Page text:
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Conducting a Successful Meeting

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Once the planning has been concluded, it is time to hold the meeting. Adhering to several simple rules can dramatically increase the likelihood that your meeting will be a productive one.

If you are facilitating the meeting, arrive early and be prepared.

No exceptions to this rule are allowed. A late facilitator dampens the mood and gets the meeting off on the wrong foot because it makes it impossible for the meeting to start on time. Indeed, provided the facilitator is present, the meeting should begin at the time scheduled, even if other scheduled participants have not yet arrived. Waiting for latecomers rewards them for their behaviour and implies that you value their time more than you value the time of those who showed up on time. If one of the latecomers is essential to the first agenda item, be flexible and move on to a later agenda item to keep things moving.

Facilitators interested in making certain that the meeting proceeds effectively should set the appropriate tone from the outset.

Chit-chat should be kept to a minimum, especially at the start of the meeting. Do not be a dictator—social interaction is an important part of building a cohesive team—but do not let valuable meeting time be wasted either. "Nothing saps the spirit like watching, powerless, as a meeting wanders into oblivion," observed Phaedra Hise in Inc.

Be sure to stick to the timed meeting agenda that was developed at the planning stage.

This builds consensus for tabling discussions that are going nowhere. It also makes it easier to agree to send problems back to committees, and it keeps one long-winded group member from dominating the meeting. Using a phrase such as "We would like to hear what you have to say, but in order for the group to be out on time we have to move on," is a very successful tactic.

If some members of the group are not participating, actively seek out their opinion.

Groups tend to be dominated by the most outgoing or opinionated members, but the quiet members often have great ideas of their own. Do not let one person or group dominate the floor.

Stay focused on the purpose of the meeting.

If the group that is meeting is a large board that is primarily responsible for delegating tasks to smaller committees, make sure the larger group does not make the mistake of doing the work for the smaller groups instead of passing it on.

Schedule meetings for times that are likely to encourage concentrate on agenda items.

For example, facilitators may want to consider holding short meetings before lunch and quitting time, when staff are less likely to dawdle over non-work related subjects. Conversely, many analysts believe that meetings that are held immediately after lunch, when people are often at their least energetic, are apt to be less effective.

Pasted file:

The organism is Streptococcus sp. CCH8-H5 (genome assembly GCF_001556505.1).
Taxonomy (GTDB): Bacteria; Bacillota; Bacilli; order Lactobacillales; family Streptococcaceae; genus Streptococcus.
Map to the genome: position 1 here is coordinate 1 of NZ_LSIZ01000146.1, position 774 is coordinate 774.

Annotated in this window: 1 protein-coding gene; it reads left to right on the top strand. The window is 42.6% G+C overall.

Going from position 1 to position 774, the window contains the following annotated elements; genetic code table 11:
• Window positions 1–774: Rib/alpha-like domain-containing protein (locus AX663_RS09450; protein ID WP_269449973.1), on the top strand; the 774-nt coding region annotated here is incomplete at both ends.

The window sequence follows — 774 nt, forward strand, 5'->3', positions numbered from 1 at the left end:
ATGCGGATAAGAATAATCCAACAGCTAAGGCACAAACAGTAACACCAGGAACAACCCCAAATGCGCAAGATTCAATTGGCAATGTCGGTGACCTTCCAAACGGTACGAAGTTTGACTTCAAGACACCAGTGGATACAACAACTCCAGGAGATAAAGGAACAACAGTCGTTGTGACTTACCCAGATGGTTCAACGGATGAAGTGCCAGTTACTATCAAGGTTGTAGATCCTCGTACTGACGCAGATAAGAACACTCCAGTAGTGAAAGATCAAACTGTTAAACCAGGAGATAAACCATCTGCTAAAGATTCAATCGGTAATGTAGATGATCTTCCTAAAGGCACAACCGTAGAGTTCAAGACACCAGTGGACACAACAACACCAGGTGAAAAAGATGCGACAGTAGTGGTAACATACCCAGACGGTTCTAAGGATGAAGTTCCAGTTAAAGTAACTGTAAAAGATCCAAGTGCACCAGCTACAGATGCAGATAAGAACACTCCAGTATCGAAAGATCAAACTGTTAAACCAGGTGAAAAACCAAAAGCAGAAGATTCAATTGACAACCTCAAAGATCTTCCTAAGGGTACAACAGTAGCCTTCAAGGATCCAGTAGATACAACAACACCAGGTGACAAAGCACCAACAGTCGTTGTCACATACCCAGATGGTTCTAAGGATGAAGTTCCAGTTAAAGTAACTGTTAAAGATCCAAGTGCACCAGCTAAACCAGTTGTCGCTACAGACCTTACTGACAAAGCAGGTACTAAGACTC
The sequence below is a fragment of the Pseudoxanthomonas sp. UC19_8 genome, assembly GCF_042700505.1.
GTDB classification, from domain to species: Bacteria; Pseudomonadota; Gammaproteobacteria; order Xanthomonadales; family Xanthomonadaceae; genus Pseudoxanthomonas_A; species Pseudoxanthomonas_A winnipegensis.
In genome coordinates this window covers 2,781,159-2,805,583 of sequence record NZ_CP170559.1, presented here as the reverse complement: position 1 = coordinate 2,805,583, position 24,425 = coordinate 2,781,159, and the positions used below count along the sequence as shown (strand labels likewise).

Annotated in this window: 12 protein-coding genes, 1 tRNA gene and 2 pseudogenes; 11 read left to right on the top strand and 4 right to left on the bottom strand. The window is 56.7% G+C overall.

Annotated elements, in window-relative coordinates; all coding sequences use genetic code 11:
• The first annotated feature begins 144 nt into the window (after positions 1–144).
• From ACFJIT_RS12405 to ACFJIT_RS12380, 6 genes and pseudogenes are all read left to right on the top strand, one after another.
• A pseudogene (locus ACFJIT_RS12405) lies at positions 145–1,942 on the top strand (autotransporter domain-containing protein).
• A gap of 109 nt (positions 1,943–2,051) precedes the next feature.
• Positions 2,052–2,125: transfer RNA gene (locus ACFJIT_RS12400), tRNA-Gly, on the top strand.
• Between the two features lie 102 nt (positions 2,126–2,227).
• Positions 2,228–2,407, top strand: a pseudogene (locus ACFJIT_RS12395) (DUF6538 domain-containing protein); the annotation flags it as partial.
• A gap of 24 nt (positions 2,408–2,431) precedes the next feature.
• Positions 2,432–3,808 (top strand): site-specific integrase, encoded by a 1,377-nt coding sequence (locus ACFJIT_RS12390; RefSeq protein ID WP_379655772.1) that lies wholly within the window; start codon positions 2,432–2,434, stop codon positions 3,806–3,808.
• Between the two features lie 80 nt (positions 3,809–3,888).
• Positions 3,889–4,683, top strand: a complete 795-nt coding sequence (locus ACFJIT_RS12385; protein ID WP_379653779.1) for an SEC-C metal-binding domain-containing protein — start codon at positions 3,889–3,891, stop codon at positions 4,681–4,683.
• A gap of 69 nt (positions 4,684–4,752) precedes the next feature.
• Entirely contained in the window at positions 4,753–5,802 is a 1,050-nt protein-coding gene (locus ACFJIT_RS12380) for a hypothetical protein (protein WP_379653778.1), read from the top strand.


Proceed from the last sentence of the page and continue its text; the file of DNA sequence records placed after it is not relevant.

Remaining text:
Stand-up meetings are often touted as a great way to ensure that meeting participants stay focused.

Another way to stay focused is to use what Hawkins termed the "parking lot" strategy. During the course of one discussion, it is not unusual for important ideas or concerns to arise that are not related to the topic at hand. When that happens, the facilitator can call "time out," identify the issue, and place it in a so-called "parking lot" so that it can be addressed at a later time. The group can then get back to the main focus of the meeting without losing topics or ideas that may be of importance to the firm.

Try to establish a consensus on business decisions that are arrived at in meetings.

"Building consensus does not mean caving in to conform with what the boss wants," said Hawkins. "It does mean examining the plus and minus aspects of possible alternatives, and picking the one(s) that best meet the defined goals. The normal way of deciding—by voting—inevitably produces a win-lose situation. Those who are in the minority are liable to undermine the decision. Even if a voting process is used to pick the winners, a consensus process is recommended to isolate the concerns and address them. When this is done, the solution is refined to the point where everyone in the group can live with the recommendation and support it. A group that builds consensus in a constructive atmosphere is most likely a highly effective team."

Ensure that decisions that are made in meetings are adequately disseminated

Especially to staff members who are personally impacted by the decision. Make sure that company resources are appropriately redistributed to enable execution of decisions

The above is an exercpt from Answers.com

 
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